The Q&A Archives: First garden in Chicago

Question: Hi! I live in a very urban Chicago neighborhood and, with our landlord's blessing, ripped out a ton of weeds to plant a vegetable garden in our new yard. We have a space about 3 x 20.

My cucumbers and melons were immediately killed by the kids downstairs, but the tomatoes and corn look good and there was a tiny eggplant growing this morning.

I have a few questions. First, while weeding this morning, I noticed that it looks like something is eating holes in the leaves of eveything except the corn - weeds, eggplant, basil, etc. How should I handle this? I have no idea what it might be. Is pesticide ever a good idea on plants you plan to eat? If so, what kind? Also, is it too late in the season to plant more melons or cukes? I have empty space and would love to grow something else... Thanks so much!

Answer: There are some pesticides registered safe for use on vegetable plants but without knowing what pest is causing the problem, you may want to hold off on using these chemicals. This is because anything that is non-specific to a particular pest will be a broad-spectrum insecticide and broad-spectrum insecticides will kill all insects, including bees (which you want to attract to the flowers of your veggies so they can transfer pollen). So, as long as they are only munching on the leaves of your plants, I'd suggest just putting up with the damage. If you can find or capture one of the critters then you can determine (or have nursery personnel identify it to determine) whether or not it is considered a destructive pest. If it is, you can use a pesticide specifically against that pest.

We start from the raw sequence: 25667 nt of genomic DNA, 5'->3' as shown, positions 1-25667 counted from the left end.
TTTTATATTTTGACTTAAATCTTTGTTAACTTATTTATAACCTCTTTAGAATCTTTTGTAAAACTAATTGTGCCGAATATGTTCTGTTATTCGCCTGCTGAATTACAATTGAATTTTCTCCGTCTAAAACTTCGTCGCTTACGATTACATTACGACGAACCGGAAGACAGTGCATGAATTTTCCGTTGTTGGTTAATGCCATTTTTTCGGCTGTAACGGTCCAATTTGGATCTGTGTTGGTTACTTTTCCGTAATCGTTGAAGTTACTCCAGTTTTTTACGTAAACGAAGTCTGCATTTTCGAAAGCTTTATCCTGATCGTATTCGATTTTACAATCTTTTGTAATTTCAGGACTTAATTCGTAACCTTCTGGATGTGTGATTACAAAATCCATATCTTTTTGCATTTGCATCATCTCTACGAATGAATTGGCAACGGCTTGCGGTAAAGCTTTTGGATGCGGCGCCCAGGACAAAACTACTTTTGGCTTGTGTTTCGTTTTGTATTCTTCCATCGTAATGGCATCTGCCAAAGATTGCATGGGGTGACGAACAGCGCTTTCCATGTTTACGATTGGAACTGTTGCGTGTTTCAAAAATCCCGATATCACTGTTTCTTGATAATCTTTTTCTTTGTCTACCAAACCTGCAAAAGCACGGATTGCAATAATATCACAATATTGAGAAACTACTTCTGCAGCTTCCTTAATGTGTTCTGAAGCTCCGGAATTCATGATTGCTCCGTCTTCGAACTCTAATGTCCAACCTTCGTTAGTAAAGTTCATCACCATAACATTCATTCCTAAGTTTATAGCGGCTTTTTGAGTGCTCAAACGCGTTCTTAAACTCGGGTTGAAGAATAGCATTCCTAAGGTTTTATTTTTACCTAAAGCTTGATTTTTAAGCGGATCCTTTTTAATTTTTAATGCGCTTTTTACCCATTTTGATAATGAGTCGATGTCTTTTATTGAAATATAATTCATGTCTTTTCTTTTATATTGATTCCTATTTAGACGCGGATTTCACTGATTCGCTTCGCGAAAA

Melons and cukes take a long time to mature and there's not enough hot weather left for them to produce much of a crop. But, you might try planting radishes or carrots or even parsley in the empty spots. You can also grow leaf lettuces in those spots.

Or, if you plant marigolds, the are reputed to repel garden insects so you'd get pest control along with pretty flowers.

Whatever you plant, I wish you great success. I'm impressed that you've found a spot in which to garden in urban Chicago!!

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